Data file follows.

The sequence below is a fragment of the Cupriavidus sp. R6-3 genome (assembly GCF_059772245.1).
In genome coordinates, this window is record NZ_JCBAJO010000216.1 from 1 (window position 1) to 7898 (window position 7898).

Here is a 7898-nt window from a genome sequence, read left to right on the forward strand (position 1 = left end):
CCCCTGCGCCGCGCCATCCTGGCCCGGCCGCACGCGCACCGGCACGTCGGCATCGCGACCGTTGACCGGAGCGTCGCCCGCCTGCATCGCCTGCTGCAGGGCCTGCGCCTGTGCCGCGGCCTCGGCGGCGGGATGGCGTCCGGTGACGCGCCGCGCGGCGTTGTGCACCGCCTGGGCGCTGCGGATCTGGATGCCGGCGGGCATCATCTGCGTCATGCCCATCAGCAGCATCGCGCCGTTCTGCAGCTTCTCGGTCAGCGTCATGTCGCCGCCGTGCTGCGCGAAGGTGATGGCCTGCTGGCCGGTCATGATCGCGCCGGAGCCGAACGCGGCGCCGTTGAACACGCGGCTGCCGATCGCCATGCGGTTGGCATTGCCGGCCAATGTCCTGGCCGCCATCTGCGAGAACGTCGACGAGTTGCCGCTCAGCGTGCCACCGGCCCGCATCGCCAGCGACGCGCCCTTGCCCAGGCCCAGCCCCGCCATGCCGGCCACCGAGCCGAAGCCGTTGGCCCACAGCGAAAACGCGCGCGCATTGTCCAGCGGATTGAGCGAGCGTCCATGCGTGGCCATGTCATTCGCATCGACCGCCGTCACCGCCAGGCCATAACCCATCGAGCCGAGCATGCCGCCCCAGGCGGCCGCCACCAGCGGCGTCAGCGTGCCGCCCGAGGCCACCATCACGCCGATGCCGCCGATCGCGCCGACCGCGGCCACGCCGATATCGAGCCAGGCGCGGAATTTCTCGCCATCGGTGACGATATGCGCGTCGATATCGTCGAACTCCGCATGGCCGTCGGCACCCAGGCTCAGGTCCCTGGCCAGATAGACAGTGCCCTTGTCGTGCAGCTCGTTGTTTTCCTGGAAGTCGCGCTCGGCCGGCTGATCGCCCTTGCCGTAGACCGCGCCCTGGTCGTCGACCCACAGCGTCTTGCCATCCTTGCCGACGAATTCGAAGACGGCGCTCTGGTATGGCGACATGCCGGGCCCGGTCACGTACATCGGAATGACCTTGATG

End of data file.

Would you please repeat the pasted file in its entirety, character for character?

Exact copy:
The sequence below is a fragment of the Cupriavidus sp. R6-3 genome (assembly GCF_059772245.1).
In genome coordinates, this window is record NZ_JCBAJO010000216.1 from 1 (window position 1) to 7898 (window position 7898).

Here is a 7898-nt window from a genome sequence, read left to right on the forward strand (position 1 = left end):
CCCCTGCGCCGCGCCATCCTGGCCCGGCCGCACGCGCACCGGCACGTCGGCATCGCGACCGTTGACCGGAGCGTCGCCCGCCTGCATCGCCTGCTGCAGGGCCTGCGCCTGTGCCGCGGCCTCGGCGGCGGGATGGCGTCCGGTGACGCGCCGCGCGGCGTTGTGCACCGCCTGGGCGCTGCGGATCTGGATGCCGGCGGGCATCATCTGCGTCATGCCCATCAGCAGCATCGCGCCGTTCTGCAGCTTCTCGGTCAGCGTCATGTCGCCGCCGTGCTGCGCGAAGGTGATGGCCTGCTGGCCGGTCATGATCGCGCCGGAGCCGAACGCGGCGCCGTTGAACACGCGGCTGCCGATCGCCATGCGGTTGGCATTGCCGGCCAATGTCCTGGCCGCCATCTGCGAGAACGTCGACGAGTTGCCGCTCAGCGTGCCACCGGCCCGCATCGCCAGCGACGCGCCCTTGCCCAGGCCCAGCCCCGCCATGCCGGCCACCGAGCCGAAGCCGTTGGCCCACAGCGAAAACGCGCGCGCATTGTCCAGCGGATTGAGCGAGCGTCCATGCGTGGCCATGTCATTCGCATCGACCGCCGTCACCGCCAGGCCATAACCCATCGAGCCGAGCATGCCGCCCCAGGCGGCCGCCACCAGCGGCGTCAGCGTGCCGCCCGAGGCCACCATCACGCCGATGCCGCCGATCGCGCCGACCGCGGCCACGCCGATATCGAGCCAGGCGCGGAATTTCTCGCCATCGGTGACGATATGCGCGTCGATATCGTCGAACTCCGCATGGCCGTCGGCACCCAGGCTCAGGTCCCTGGCCAGATAGACAGTGCCCTTGTCGTGCAGCTCGTTGTTTTCCTGGAAGTCGCGCTCGGCCGGCTGATCGCCCTTGCCGTAGACCGCGCCCTGGTCGTCGACCCACAGCGTCTTGCCATCCTTGCCGACGAATTCGAAGACGGCGCTCTGGTATGGCGACATGCCGGGCCCGGTCACGTACATCGGAATGACCTTGATG